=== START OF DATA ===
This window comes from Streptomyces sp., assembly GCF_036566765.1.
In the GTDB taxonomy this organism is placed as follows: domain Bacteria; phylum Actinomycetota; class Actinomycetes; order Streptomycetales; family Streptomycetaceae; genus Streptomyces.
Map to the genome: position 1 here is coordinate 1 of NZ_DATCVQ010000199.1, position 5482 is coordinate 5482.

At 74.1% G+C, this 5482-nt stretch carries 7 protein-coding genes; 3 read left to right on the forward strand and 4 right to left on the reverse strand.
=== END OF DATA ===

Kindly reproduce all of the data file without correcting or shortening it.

This window comes from Streptomyces sp., assembly GCF_036566765.1.
In the GTDB taxonomy this organism is placed as follows: domain Bacteria; phylum Actinomycetota; class Actinomycetes; order Streptomycetales; family Streptomycetaceae; genus Streptomyces.
Map to the genome: position 1 here is coordinate 1 of NZ_DATCVQ010000199.1, position 5482 is coordinate 5482.

At 74.1% G+C, this 5482-nt stretch carries 7 protein-coding genes; 3 read left to right on the forward strand and 4 right to left on the reverse strand.